UK Study Finds Vampire Energy Bloody Costly

Sign up for daily news updates from CleanTechnica on email. Or follow us on Google News!

For those of you who love to waste money and energy, ignore the following: Unplug your electrical devices when not in use! Keeping gadgets plugged in sucks electricity out of your home and money from your wallet.

It’s the same old song and dance, but another study. This one, out of the UK, has found vampire energy to be more costly and wasteful than previously thought. The study, “Powering the nation- household electricity using-habits revealed,” showed that households could be spending around £50 to £86 ($81 to $140)per year on appliances that are turned off, but still plugged in. As a nation, standby power seems to account for 9-16% of all domestic power demand!

So, think long and hard if you actually need all your cell phone/laptop/camera chargers plugged in tonight.

Source: Earth Techling
Image:  Carpathian Prince via Shutterstock

Have a tip for CleanTechnica? Want to advertise? Want to suggest a guest for our CleanTech Talk podcast? Contact us here.

CleanTechnica Holiday Wish Book

Holiday Wish Book Cover

Click to download.

Our Latest EVObsession Video

I don't like paywalls. You don't like paywalls. Who likes paywalls? Here at CleanTechnica, we implemented a limited paywall for a while, but it always felt wrong — and it was always tough to decide what we should put behind there. In theory, your most exclusive and best content goes behind a paywall. But then fewer people read it!! So, we've decided to completely nix paywalls here at CleanTechnica. But...
Like other media companies, we need reader support! If you support us, please chip in a bit monthly to help our team write, edit, and publish 15 cleantech stories a day!
Thank you!

CleanTechnica uses affiliate links. See our policy here.

6 thoughts on “UK Study Finds Vampire Energy Bloody Costly

  • A quick rule of thumb is to multiply the standby power by 10 to obtain the kWh per year. A game console that consumes 10 W in standby is thus responsible for ~100 kWh per year.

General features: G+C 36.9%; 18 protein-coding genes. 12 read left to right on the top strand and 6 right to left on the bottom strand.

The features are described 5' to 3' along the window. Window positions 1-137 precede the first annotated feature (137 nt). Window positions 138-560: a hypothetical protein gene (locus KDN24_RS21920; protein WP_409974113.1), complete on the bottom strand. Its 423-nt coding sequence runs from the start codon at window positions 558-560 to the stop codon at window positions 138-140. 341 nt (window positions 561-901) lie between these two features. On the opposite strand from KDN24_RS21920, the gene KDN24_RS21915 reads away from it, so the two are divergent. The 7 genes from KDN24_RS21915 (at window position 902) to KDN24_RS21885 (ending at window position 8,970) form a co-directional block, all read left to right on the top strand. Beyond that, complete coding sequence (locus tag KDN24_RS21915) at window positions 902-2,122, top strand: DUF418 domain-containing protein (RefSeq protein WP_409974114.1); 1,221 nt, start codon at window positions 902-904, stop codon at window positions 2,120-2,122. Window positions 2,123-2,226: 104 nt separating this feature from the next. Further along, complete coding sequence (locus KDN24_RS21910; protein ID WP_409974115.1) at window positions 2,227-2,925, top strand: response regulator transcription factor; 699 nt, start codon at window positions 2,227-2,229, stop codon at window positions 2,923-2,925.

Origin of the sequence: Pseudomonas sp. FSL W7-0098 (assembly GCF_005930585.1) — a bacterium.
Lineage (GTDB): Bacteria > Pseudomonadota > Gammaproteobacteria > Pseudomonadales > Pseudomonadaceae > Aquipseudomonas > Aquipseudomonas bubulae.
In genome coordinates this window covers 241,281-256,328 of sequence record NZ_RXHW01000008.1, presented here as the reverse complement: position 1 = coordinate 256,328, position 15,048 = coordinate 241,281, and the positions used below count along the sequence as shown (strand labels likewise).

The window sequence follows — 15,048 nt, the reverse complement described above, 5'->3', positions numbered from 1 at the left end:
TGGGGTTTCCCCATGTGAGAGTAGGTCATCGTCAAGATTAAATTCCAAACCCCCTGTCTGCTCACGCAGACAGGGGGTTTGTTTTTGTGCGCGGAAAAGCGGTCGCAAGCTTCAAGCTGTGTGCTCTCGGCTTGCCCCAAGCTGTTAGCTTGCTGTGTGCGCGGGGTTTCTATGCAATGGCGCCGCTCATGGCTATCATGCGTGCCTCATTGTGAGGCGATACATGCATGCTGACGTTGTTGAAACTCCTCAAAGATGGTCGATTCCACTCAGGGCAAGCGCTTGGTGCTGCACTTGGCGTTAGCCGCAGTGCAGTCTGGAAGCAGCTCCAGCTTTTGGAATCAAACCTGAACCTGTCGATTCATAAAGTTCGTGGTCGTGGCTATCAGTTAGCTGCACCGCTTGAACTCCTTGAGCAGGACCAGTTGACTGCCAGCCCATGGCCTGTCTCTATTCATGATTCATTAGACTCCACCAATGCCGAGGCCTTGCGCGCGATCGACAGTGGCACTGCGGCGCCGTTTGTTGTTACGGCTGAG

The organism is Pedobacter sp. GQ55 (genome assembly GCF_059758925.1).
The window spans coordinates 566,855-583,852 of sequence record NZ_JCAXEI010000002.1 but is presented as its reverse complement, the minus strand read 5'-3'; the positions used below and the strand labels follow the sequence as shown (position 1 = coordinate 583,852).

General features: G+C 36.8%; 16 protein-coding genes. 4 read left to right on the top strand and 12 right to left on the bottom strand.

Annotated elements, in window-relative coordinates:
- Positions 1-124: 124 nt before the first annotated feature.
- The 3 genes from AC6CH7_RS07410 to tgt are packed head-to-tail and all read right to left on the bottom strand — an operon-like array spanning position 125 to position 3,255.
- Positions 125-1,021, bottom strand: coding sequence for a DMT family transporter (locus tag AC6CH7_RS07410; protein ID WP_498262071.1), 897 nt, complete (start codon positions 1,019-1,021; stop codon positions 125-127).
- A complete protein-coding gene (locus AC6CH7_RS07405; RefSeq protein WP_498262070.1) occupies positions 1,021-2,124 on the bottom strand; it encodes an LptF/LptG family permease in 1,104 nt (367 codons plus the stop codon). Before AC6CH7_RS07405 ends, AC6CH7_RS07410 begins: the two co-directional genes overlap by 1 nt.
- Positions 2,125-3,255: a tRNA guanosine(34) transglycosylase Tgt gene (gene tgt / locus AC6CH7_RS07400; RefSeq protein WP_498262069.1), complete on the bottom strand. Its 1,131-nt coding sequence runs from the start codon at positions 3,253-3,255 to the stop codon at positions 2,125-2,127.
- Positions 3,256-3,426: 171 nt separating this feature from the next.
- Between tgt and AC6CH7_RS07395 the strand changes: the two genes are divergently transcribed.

• where does this $1,340 come from ? I read £50 per year, which is much more reasonable.

    Please read this free book

    It argues well that vampire energy is not important. Every BIG helps. not Every little helps.


    • Pete_dl,

      An example:
      – central heating boiler: 7 W
      – set top box; 10 W
      – door bell transformer: 4 W
      – (old) tv: 3 W
      – game console: 9 W
      – internet modem: 9 W

      3 W doesn’t seem like a lot, neither does 7 W, but there is also a 4, and a 10 and two 9’s.  The above list doesn’t seem unrealistic for an average household, many modern households have far more gadgets. Add all the items up and the total power draw is 42 W. Multiply by 7000 hours of non-use, and the result is an annual consumption of ~300 kWh. Nearly 10% of an average household. 10% is definitely significant.

      Don’t fall into the trap that small things don’t matter. The counterpoint is that small things come in large numbers. What might help you to understand is that the total biomass of termites is orders of magnitude greater than that of elephants.

      Prof MacKay’s book contains a lot of useful information, but he is definitely wrong on this one because he dismisses each ‘termite’ in isolation as negligible and doesn’t see the whole picture.

    • Pete, you are right. This is an incredibly badly written article and I doubt the author even read the original source. I assume they got the $1,340 figure from the blog post they are referencing (on Earth Techling). In that post the author writes “households spent up to £861 ($1,340) a year keeping appliances in a standby, or ‘non-active’, state”. This statement seems to be correct, just poorly written and unclearly stated. The author of this piece must have read the Earth Techling post, missunderstood the statement, not bothered to check the original source, and then quickly whipped up this article which misses everything.

      In the actual report it says that £859 is the upper limit of the yearly electricity bills for households which were included in the survey. This is not the cost of the electricity used for standby electronics, it is the total yearly electricity bill for the household. The average yearly bill was £530.

      Of the total yearly electricity bill, the report claims 9-16% was due to electricity usage of electronic devices in standby mode. This comes to an average of £50-86.

      The $2 billion yearly cost for non-active applicances was also stated in the Earth Techling post. While I can’t find any direct reference to that figure in the original report, it is widely reported around the internet and is probably correct. Assuming the maximum £86 per household per year in electricity cost for non-active devices, it would only take about 15 million households to reach £1.3 billion. If the yearly cost was £861 as claimed in this post, the annual cost would be closer to £13 billion.

  • $1,340 is more than twice my yearly electricity bill. 

Comments are closed.